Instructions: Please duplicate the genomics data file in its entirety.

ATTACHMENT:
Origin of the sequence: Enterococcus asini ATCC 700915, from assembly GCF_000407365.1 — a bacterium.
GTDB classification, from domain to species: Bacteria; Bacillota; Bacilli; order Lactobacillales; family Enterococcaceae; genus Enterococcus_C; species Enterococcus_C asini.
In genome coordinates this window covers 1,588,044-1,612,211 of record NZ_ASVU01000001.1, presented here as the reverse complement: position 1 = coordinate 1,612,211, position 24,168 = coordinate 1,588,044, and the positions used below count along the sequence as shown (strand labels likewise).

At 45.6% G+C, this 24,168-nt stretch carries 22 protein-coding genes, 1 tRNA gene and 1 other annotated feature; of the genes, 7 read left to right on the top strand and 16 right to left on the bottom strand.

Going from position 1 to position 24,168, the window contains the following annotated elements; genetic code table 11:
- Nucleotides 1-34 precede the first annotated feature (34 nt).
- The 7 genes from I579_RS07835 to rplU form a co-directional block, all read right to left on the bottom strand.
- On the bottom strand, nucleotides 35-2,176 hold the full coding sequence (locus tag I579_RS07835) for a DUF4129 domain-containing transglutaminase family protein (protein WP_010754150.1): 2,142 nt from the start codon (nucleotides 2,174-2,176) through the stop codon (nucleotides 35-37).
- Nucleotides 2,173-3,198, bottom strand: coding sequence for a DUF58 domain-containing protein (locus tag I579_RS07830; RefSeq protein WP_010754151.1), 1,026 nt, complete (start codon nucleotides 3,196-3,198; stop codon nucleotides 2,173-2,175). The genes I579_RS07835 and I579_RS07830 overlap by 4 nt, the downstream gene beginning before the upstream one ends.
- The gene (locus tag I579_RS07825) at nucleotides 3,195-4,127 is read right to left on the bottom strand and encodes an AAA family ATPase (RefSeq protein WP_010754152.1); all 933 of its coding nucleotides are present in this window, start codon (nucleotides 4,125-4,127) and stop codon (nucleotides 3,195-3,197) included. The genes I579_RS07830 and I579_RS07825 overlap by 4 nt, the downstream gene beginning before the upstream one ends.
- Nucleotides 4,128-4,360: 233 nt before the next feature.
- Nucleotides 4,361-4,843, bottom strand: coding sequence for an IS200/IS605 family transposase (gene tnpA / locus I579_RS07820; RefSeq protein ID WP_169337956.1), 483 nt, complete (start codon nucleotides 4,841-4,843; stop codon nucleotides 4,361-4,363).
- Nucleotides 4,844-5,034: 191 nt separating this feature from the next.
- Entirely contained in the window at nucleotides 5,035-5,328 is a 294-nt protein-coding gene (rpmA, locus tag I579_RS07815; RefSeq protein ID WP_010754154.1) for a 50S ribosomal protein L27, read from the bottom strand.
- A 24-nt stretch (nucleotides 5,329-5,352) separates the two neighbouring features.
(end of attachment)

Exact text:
Origin of the sequence: Enterococcus asini ATCC 700915, from assembly GCF_000407365.1 — a bacterium.
GTDB classification, from domain to species: Bacteria; Bacillota; Bacilli; order Lactobacillales; family Enterococcaceae; genus Enterococcus_C; species Enterococcus_C asini.
In genome coordinates this window covers 1,588,044-1,612,211 of record NZ_ASVU01000001.1, presented here as the reverse complement: position 1 = coordinate 1,612,211, position 24,168 = coordinate 1,588,044, and the positions used below count along the sequence as shown (strand labels likewise).

At 45.6% G+C, this 24,168-nt stretch carries 22 protein-coding genes, 1 tRNA gene and 1 other annotated feature; of the genes, 7 read left to right on the top strand and 16 right to left on the bottom strand.

Going from position 1 to position 24,168, the window contains the following annotated elements; genetic code table 11:
- Nucleotides 1-34 precede the first annotated feature (34 nt).
- The 7 genes from I579_RS07835 to rplU form a co-directional block, all read right to left on the bottom strand.
- On the bottom strand, nucleotides 35-2,176 hold the full coding sequence (locus tag I579_RS07835) for a DUF4129 domain-containing transglutaminase family protein (protein WP_010754150.1): 2,142 nt from the start codon (nucleotides 2,174-2,176) through the stop codon (nucleotides 35-37).
- Nucleotides 2,173-3,198, bottom strand: coding sequence for a DUF58 domain-containing protein (locus tag I579_RS07830; RefSeq protein WP_010754151.1), 1,026 nt, complete (start codon nucleotides 3,196-3,198; stop codon nucleotides 2,173-2,175). The genes I579_RS07835 and I579_RS07830 overlap by 4 nt, the downstream gene beginning before the upstream one ends.
- The gene (locus tag I579_RS07825) at nucleotides 3,195-4,127 is read right to left on the bottom strand and encodes an AAA family ATPase (RefSeq protein WP_010754152.1); all 933 of its coding nucleotides are present in this window, start codon (nucleotides 4,125-4,127) and stop codon (nucleotides 3,195-3,197) included. The genes I579_RS07830 and I579_RS07825 overlap by 4 nt, the downstream gene beginning before the upstream one ends.
- Nucleotides 4,128-4,360: 233 nt before the next feature.
- Nucleotides 4,361-4,843, bottom strand: coding sequence for an IS200/IS605 family transposase (gene tnpA / locus I579_RS07820; RefSeq protein ID WP_169337956.1), 483 nt, complete (start codon nucleotides 4,841-4,843; stop codon nucleotides 4,361-4,363).
- Nucleotides 4,844-5,034: 191 nt separating this feature from the next.
- Entirely contained in the window at nucleotides 5,035-5,328 is a 294-nt protein-coding gene (rpmA, locus tag I579_RS07815; RefSeq protein ID WP_010754154.1) for a 50S ribosomal protein L27, read from the bottom strand.
- A 24-nt stretch (nucleotides 5,329-5,352) separates the two neighbouring features.